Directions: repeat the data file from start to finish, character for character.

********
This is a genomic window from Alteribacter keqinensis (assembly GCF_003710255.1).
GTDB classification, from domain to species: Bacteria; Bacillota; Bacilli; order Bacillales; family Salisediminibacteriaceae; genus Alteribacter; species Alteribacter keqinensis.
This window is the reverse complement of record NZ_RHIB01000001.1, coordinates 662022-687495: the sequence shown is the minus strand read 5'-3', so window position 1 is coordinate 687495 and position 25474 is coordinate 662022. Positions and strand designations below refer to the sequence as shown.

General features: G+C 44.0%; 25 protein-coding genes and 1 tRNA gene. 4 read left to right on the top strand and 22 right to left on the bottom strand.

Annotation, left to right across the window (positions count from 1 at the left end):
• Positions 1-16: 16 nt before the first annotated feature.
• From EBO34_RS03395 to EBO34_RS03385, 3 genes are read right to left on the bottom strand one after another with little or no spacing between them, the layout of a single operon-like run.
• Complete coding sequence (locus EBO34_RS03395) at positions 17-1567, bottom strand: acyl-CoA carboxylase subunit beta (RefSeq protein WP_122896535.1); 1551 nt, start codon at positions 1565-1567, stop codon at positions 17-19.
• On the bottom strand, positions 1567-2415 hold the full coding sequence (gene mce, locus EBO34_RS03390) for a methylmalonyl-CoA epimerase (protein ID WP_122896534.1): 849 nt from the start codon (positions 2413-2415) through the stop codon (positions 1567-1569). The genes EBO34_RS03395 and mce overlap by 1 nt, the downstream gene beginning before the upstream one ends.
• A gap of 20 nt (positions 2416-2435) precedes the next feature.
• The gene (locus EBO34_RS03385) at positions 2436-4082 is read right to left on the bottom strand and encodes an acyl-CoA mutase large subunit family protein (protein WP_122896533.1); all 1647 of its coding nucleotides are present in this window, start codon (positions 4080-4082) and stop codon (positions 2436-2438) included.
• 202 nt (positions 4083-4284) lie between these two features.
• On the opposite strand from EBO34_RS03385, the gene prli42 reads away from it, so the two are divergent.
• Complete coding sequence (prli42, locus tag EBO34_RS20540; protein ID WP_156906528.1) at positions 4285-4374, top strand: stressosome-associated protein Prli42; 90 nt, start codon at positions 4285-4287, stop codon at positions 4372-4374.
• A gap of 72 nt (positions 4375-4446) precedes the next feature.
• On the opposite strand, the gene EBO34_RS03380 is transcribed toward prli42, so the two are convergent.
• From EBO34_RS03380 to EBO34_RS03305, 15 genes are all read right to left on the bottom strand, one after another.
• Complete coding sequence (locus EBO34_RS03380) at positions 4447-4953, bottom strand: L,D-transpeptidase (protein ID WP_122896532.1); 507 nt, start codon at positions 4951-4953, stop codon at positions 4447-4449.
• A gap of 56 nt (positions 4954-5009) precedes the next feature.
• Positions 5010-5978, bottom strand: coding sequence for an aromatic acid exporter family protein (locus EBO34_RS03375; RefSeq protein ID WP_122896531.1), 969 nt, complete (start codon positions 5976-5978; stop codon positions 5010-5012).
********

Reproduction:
This is a genomic window from Alteribacter keqinensis (assembly GCF_003710255.1).
GTDB classification, from domain to species: Bacteria; Bacillota; Bacilli; order Bacillales; family Salisediminibacteriaceae; genus Alteribacter; species Alteribacter keqinensis.
This window is the reverse complement of record NZ_RHIB01000001.1, coordinates 662022-687495: the sequence shown is the minus strand read 5'-3', so window position 1 is coordinate 687495 and position 25474 is coordinate 662022. Positions and strand designations below refer to the sequence as shown.

General features: G+C 44.0%; 25 protein-coding genes and 1 tRNA gene. 4 read left to right on the top strand and 22 right to left on the bottom strand.

Annotation, left to right across the window (positions count from 1 at the left end):
• Positions 1-16: 16 nt before the first annotated feature.
• From EBO34_RS03395 to EBO34_RS03385, 3 genes are read right to left on the bottom strand one after another with little or no spacing between them, the layout of a single operon-like run.
• Complete coding sequence (locus EBO34_RS03395) at positions 17-1567, bottom strand: acyl-CoA carboxylase subunit beta (RefSeq protein WP_122896535.1); 1551 nt, start codon at positions 1565-1567, stop codon at positions 17-19.
• On the bottom strand, positions 1567-2415 hold the full coding sequence (gene mce, locus EBO34_RS03390) for a methylmalonyl-CoA epimerase (protein ID WP_122896534.1): 849 nt from the start codon (positions 2413-2415) through the stop codon (positions 1567-1569). The genes EBO34_RS03395 and mce overlap by 1 nt, the downstream gene beginning before the upstream one ends.
• A gap of 20 nt (positions 2416-2435) precedes the next feature.
• The gene (locus EBO34_RS03385) at positions 2436-4082 is read right to left on the bottom strand and encodes an acyl-CoA mutase large subunit family protein (protein WP_122896533.1); all 1647 of its coding nucleotides are present in this window, start codon (positions 4080-4082) and stop codon (positions 2436-2438) included.
• 202 nt (positions 4083-4284) lie between these two features.
• On the opposite strand from EBO34_RS03385, the gene prli42 reads away from it, so the two are divergent.
• Complete coding sequence (prli42, locus tag EBO34_RS20540; protein ID WP_156906528.1) at positions 4285-4374, top strand: stressosome-associated protein Prli42; 90 nt, start codon at positions 4285-4287, stop codon at positions 4372-4374.
• A gap of 72 nt (positions 4375-4446) precedes the next feature.
• On the opposite strand, the gene EBO34_RS03380 is transcribed toward prli42, so the two are convergent.
• From EBO34_RS03380 to EBO34_RS03305, 15 genes are all read right to left on the bottom strand, one after another.
• Complete coding sequence (locus EBO34_RS03380) at positions 4447-4953, bottom strand: L,D-transpeptidase (protein ID WP_122896532.1); 507 nt, start codon at positions 4951-4953, stop codon at positions 4447-4449.
• A gap of 56 nt (positions 4954-5009) precedes the next feature.
• Positions 5010-5978, bottom strand: coding sequence for an aromatic acid exporter family protein (locus EBO34_RS03375; RefSeq protein ID WP_122896531.1), 969 nt, complete (start codon positions 5976-5978; stop codon positions 5010-5012).